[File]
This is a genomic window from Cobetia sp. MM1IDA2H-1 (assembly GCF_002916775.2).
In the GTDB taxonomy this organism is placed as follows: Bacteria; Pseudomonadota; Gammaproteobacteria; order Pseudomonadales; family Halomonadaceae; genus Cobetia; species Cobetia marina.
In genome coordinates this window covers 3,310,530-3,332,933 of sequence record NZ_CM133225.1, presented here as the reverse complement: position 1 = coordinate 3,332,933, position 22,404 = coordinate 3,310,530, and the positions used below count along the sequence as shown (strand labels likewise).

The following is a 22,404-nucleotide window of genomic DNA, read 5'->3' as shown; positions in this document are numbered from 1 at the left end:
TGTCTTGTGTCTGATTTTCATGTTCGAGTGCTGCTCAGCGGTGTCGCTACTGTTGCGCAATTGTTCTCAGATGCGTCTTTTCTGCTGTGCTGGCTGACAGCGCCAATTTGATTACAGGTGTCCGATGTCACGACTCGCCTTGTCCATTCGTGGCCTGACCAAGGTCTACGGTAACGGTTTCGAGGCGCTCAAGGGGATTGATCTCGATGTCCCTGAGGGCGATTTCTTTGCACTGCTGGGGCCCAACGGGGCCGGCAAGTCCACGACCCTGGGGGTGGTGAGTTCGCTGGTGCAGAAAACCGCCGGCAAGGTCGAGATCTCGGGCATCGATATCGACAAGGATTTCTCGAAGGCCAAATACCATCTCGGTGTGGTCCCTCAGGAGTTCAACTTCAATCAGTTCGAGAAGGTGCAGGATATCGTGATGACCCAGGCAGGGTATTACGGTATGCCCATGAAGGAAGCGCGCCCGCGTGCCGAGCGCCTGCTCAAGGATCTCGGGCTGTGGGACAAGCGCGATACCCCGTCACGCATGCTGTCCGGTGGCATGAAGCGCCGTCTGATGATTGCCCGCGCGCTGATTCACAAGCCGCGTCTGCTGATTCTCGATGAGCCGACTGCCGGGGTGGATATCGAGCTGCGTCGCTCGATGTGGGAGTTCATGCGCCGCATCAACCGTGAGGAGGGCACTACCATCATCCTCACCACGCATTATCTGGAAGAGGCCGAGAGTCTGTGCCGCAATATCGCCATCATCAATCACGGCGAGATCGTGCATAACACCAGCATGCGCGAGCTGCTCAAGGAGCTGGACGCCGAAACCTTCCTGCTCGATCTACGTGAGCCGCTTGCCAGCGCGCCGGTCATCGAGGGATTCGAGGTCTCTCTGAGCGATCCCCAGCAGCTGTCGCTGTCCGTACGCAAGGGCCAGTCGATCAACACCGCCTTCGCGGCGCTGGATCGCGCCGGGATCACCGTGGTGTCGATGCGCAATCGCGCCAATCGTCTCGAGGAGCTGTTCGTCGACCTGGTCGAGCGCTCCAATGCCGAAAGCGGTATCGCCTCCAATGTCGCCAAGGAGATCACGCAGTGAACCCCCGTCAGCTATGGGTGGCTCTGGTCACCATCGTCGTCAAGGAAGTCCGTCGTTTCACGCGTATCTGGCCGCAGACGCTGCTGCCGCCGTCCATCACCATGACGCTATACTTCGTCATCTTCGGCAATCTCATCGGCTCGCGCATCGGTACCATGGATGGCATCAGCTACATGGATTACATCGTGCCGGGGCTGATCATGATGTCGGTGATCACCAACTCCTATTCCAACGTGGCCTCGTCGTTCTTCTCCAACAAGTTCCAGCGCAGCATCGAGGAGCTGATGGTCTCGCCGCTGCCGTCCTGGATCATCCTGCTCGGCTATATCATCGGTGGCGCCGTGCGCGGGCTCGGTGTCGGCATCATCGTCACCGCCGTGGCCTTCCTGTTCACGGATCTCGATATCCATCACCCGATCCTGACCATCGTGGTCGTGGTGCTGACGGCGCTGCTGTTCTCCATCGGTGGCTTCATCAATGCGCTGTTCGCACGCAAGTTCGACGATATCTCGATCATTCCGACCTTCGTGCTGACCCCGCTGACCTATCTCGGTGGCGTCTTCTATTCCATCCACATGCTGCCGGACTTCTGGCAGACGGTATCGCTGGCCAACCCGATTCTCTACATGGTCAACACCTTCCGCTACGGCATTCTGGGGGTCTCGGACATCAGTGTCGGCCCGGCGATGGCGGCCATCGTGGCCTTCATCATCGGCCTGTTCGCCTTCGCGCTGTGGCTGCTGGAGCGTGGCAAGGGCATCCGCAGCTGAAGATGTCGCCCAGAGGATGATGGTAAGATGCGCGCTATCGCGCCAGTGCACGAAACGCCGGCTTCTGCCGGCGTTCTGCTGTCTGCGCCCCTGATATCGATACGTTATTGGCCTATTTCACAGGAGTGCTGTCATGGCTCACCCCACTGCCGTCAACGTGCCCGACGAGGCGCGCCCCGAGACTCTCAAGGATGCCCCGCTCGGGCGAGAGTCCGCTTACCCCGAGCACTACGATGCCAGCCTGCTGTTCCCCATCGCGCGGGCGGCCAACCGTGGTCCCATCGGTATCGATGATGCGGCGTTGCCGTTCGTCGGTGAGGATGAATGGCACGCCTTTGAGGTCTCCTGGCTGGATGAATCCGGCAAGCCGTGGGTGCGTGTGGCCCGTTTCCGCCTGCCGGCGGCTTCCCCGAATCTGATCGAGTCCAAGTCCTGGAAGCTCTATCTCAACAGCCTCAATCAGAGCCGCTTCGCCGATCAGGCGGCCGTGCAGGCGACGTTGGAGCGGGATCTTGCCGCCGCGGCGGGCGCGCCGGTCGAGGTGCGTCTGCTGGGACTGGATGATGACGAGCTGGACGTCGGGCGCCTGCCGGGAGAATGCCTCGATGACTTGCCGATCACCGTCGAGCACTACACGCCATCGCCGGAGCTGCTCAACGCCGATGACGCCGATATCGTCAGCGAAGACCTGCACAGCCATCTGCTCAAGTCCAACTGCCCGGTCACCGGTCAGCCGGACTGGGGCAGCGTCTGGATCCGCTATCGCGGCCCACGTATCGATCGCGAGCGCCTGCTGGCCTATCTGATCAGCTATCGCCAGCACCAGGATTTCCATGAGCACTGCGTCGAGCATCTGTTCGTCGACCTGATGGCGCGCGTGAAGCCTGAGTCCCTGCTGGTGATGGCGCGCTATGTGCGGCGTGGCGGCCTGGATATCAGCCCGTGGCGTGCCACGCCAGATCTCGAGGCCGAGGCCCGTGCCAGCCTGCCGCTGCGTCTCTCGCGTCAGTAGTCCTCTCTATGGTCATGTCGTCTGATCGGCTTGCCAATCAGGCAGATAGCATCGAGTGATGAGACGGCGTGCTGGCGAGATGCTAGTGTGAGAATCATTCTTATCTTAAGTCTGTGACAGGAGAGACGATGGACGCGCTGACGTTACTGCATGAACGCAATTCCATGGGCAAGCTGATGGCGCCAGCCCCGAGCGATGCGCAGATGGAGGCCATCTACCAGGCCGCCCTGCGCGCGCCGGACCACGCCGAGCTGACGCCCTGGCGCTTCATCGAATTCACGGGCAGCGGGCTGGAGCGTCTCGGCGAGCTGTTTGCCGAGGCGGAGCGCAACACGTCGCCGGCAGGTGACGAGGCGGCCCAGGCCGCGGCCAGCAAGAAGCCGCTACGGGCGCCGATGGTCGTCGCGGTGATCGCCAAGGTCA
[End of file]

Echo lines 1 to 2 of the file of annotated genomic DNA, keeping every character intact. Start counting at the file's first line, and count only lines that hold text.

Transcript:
This is a genomic window from Cobetia sp. MM1IDA2H-1 (assembly GCF_002916775.2).
In the GTDB taxonomy this organism is placed as follows: Bacteria; Pseudomonadota; Gammaproteobacteria; order Pseudomonadales; family Halomonadaceae; genus Cobetia; species Cobetia marina.